Old stories lead museum into new age

The Prague Post

National Museum opens a hands-on exhibition of Czech Legends

In a final exhibition before a four-year closing for renovations next summer, the National Museum has chosen a fitting topic: “Ancient Czech Legends.”

“This exhibition should start a new direction, focusing our exhibits on young people,” said Jaromír Pavlík, a National Museum spokesman. “It’s our most interactive exhibit ever.”

Indeed, the interaction begins right through the door when visitors press a button and receive a ticket with a name on it (mine said Krasatina). By the end of the exhibition, attendees are meant to learn the history of their “identity.”

In the first hall, there is a model of Ríp Hill, the legendary mountain that the country’s great forefather Cech climbed and – as the Czech legend goes – named the beautiful surrounding lands Cechy. The walls are adorned with whimsical paintings of kings, priests and villagers.

The threads running through the exhibition are the works of Alois Jirásek and Jirí Trnka. The former is the author of the 1897 book Old Czech Legends (Staré povesti Ceské) and the latter of a 1952 stop-motion animated film of the same name. The stories dotting the walls are Jirásek’s (most displays have an English translation) and TV screens throughout the exhibition are showing Trnka films. Each exhibit is centered on a certain legend, with related historical artifacts on display alongside the stories.

“Who knows the answer, are the legends true or not?” asked Pavlík. “We are taught these things at school; kids can see what they are learning and compare fact and fiction and put them together.”

Two computer screens add a technical edge to the otherwise ancient proceedings, the first illustrates tribe movements throughout Europe and the second is a game. What if forefather Cech didn’t go to Ríp, but someplace warmer like Spain, or a higher mountain like in Switzerland? Click on a country, and the map shifts into what Europe might look like today.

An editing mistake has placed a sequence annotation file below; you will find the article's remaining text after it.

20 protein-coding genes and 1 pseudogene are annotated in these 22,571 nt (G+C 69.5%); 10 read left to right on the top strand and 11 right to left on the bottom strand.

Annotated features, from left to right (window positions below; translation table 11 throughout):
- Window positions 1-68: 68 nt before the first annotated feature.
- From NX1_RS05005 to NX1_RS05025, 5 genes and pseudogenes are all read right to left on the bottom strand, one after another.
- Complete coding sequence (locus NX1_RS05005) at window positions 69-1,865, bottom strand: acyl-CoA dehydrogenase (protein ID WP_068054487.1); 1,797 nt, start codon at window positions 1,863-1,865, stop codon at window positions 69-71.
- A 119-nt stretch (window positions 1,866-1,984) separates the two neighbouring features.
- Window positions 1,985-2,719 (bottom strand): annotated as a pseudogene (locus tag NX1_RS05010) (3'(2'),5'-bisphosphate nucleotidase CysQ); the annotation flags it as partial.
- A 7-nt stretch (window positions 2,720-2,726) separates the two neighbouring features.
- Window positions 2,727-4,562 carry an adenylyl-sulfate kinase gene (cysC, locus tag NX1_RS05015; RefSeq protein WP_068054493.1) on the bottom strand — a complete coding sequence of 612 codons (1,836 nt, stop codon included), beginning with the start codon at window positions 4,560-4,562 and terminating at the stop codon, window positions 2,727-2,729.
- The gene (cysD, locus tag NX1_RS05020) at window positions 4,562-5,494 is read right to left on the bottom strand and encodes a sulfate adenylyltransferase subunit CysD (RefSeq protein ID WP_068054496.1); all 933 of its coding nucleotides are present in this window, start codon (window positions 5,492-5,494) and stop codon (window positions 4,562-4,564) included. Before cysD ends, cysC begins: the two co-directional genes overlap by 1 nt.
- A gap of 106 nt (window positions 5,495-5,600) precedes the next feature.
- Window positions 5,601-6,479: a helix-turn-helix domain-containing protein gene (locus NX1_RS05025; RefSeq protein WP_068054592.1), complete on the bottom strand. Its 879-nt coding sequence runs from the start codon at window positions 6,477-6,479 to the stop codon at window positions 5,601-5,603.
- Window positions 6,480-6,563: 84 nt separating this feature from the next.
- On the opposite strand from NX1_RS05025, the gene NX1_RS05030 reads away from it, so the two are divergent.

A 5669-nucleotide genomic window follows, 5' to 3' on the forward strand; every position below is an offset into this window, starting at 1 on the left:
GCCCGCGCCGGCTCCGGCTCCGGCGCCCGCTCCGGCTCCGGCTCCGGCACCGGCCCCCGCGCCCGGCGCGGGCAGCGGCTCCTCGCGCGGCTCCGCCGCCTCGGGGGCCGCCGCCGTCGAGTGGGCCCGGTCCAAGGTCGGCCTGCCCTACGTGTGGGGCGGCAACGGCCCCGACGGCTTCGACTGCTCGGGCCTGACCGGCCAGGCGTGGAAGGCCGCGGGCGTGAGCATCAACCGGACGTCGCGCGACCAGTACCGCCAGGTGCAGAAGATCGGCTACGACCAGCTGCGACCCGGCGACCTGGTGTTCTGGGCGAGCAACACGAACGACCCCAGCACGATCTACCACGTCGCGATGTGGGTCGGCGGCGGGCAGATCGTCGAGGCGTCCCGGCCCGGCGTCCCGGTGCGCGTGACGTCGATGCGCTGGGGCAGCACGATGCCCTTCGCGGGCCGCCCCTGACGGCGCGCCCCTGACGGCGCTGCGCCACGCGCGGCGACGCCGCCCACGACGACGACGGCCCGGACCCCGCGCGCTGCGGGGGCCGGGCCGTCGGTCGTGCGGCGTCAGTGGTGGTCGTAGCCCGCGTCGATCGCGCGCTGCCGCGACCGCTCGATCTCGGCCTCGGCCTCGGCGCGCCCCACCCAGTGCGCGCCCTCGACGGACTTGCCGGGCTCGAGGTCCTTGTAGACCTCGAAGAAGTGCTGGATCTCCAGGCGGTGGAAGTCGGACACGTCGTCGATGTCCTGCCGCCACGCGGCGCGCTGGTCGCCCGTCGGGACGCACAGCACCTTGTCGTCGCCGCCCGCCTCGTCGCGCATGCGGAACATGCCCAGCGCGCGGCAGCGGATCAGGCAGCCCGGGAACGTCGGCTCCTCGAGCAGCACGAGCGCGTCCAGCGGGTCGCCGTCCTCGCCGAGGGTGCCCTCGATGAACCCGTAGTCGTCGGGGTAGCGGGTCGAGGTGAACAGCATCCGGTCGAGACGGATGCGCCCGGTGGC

“We are trying to present the exhibition in a touch and feel way,” said Pavlík.

Another room is primarily concerned with the legend of Libuše and Premysl. There is replica 9th and 10th century jewelry and a chance for kids to learn about Libuše’s father, Krok.

“One legend tells of the town of Budec founded by Krok in 679,” Pavlík said. “At the end of the 16th century, a manuscript was found talking about the school of magic in the town. It’s 300 years older than Hogwarts [the mythical school for wizards in the Harry Potter series].”

Yet another legend on display tells the story of Bivoj, who tried to woo the lady Kazi by catching a live wild boar and bringing it to her as a gift. Children can get into the act dressing up like Kazi. For the muscularly challenged aspiring Bivojs, there is a stuffed-animal boar.

But there are lessons to be drawn for adults as well, in particular the interesting way these legends have permeated other parts of Czech culture. On display are original pieces from the premiere of famed composer Bedrich Smetana’s opera Libuše, which debuted at the National Theatre in 1902. And there’s a corner for listening to a wide range of operas inspired by other Czech legends.

Nearly everything on display is from the National Museum’s permanent collection and some items have never before been exhibited. There are also reproductions of illustrations and paintings from throughout the centuries that have been gathered onto mini-storyboards in each exhibit. They show the interpretation of the legends in art from the 1500s, 1600s and even the 20th century.

By the end of a tour, attendees learn much about the name they picked up at the beginning.

Who was Krasatina? An idol of the Duke of Nezamysl, of course.